ONE OF the world’s most renowned bone china artists has died at her home in Malvern.
Diane Lewis passed away suddenly on Monday, January 5, at her home in Mathon aged 77.
Born in Worcester, her career in the world of bone china began when she first worked at the city’s famous Royal Worcester factory.
She started as a trainee flower maker in 1953 but her creative talent soon led to her becoming a senior flower designer which involved making flowers by hand for attachment to original sculptures.
From 1955 to 1965 her reputation grew as she worked on sculptured birds by British potter Dorothy Doughty which eventually led to her first floral designs, a series of alpine flowers, going on public display in London.
In 1969 she became a founding member of Cranleigh Art Ceramics which was bought out by Edward Marshall Boehm of America a year later. It was at this stage Diane became one of the original quartet to start the new British subsidiary of Boehm, called Boehm of Malvern.
She was Boehm’s chief floral designer and it was her foresight which saw the successful introduction of hand-made bone china flowers into their world famous collection.
It was then a natural progression for her to open her own factory in Ledbury, called Connoisseur, with her then husband Terry. This soon gained the accolade of being among the finest ceramic studios in the world with many of Diane’s limited edition works finding their way into the homes of the rich, powerful and famous from film stars to world leaders.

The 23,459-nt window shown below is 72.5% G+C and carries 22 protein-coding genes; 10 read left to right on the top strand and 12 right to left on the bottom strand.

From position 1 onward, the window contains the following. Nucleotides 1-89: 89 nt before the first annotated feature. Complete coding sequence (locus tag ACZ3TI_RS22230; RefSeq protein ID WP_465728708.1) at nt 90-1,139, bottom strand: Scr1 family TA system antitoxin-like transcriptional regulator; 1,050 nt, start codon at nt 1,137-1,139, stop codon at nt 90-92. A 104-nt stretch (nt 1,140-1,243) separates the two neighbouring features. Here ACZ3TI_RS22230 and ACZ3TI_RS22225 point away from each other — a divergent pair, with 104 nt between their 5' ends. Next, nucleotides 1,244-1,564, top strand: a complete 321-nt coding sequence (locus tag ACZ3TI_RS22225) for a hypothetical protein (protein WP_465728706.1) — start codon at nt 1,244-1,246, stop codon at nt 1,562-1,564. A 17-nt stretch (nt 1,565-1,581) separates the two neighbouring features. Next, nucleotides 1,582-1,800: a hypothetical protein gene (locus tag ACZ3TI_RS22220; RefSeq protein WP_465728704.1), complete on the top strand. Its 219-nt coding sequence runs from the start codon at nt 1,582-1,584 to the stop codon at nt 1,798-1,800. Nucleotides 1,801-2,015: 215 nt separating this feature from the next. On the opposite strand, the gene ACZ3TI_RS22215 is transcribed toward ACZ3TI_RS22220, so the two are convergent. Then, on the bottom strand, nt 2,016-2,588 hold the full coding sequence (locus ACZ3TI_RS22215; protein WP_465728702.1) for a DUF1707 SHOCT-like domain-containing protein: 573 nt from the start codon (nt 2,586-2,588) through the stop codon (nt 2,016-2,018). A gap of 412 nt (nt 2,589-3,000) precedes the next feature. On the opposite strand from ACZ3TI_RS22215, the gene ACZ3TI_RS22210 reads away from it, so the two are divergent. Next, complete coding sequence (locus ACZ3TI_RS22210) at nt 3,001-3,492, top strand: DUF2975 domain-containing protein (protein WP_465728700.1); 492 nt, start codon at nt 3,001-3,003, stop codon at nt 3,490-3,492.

As well as her creations being bought by many famous people throughout the world, they have also been presented to such dignitaries as Queen Elizabeth, the Queen Mother, Princess Diana and former United States presidents Gerald Ford, Ronald Reagan and George Bush.
Her work can also be found in many museums and world famous buildings such as the Vatican, the Royal Palace at Riyadh in Saudi Arabia, Tokyo’s National Arts Centre, and also at Royal residences in the UK such as Buckingham Palace, Balmoral and the Castle of Mey.
In America her creations are housed in The White House, the Smithsonian Institute, the Bing Crosby Trust Garden, the Dean Martin Trust at Thousand Oaks and the JF Kennedy Centre, Washington.
She is survived by her daughter Melinda, grandchildren Max and Madelaine and son Martyn, who has carried on the family tradition of working in the art and decorative accessory industry.
A funeral service will take place today (Wednesday) at St John the Baptist Church in Mathon at 2pm and will be followed by interment.